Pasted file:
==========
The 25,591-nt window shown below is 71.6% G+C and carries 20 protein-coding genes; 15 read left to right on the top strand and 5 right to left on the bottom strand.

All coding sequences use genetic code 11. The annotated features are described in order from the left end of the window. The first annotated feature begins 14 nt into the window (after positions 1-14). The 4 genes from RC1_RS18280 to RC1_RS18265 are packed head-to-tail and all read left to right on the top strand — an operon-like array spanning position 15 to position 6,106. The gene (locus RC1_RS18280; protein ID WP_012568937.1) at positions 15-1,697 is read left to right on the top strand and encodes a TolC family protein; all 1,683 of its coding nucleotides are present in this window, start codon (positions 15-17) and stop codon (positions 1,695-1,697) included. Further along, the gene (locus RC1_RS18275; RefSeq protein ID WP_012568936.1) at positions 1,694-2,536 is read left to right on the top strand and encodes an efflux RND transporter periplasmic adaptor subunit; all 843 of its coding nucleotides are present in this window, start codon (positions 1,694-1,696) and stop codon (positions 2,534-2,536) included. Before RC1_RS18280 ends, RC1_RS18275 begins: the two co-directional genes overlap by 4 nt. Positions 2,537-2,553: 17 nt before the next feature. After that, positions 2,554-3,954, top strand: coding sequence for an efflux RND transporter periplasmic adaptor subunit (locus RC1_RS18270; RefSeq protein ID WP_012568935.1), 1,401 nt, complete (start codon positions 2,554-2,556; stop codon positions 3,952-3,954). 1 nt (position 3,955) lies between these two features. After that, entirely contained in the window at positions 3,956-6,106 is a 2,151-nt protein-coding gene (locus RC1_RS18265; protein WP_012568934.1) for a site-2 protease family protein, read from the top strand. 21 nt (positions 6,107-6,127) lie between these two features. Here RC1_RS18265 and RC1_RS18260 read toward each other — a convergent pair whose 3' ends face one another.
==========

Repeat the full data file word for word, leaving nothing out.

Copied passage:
The 25,591-nt window shown below is 71.6% G+C and carries 20 protein-coding genes; 15 read left to right on the top strand and 5 right to left on the bottom strand.

All coding sequences use genetic code 11. The annotated features are described in order from the left end of the window. The first annotated feature begins 14 nt into the window (after positions 1-14). The 4 genes from RC1_RS18280 to RC1_RS18265 are packed head-to-tail and all read left to right on the top strand — an operon-like array spanning position 15 to position 6,106. The gene (locus RC1_RS18280; protein ID WP_012568937.1) at positions 15-1,697 is read left to right on the top strand and encodes a TolC family protein; all 1,683 of its coding nucleotides are present in this window, start codon (positions 15-17) and stop codon (positions 1,695-1,697) included. Further along, the gene (locus RC1_RS18275; RefSeq protein ID WP_012568936.1) at positions 1,694-2,536 is read left to right on the top strand and encodes an efflux RND transporter periplasmic adaptor subunit; all 843 of its coding nucleotides are present in this window, start codon (positions 1,694-1,696) and stop codon (positions 2,534-2,536) included. Before RC1_RS18280 ends, RC1_RS18275 begins: the two co-directional genes overlap by 4 nt. Positions 2,537-2,553: 17 nt before the next feature. After that, positions 2,554-3,954, top strand: coding sequence for an efflux RND transporter periplasmic adaptor subunit (locus RC1_RS18270; RefSeq protein ID WP_012568935.1), 1,401 nt, complete (start codon positions 2,554-2,556; stop codon positions 3,952-3,954). 1 nt (position 3,955) lies between these two features. After that, entirely contained in the window at positions 3,956-6,106 is a 2,151-nt protein-coding gene (locus RC1_RS18265; protein WP_012568934.1) for a site-2 protease family protein, read from the top strand. 21 nt (positions 6,107-6,127) lie between these two features. Here RC1_RS18265 and RC1_RS18260 read toward each other — a convergent pair whose 3' ends face one another.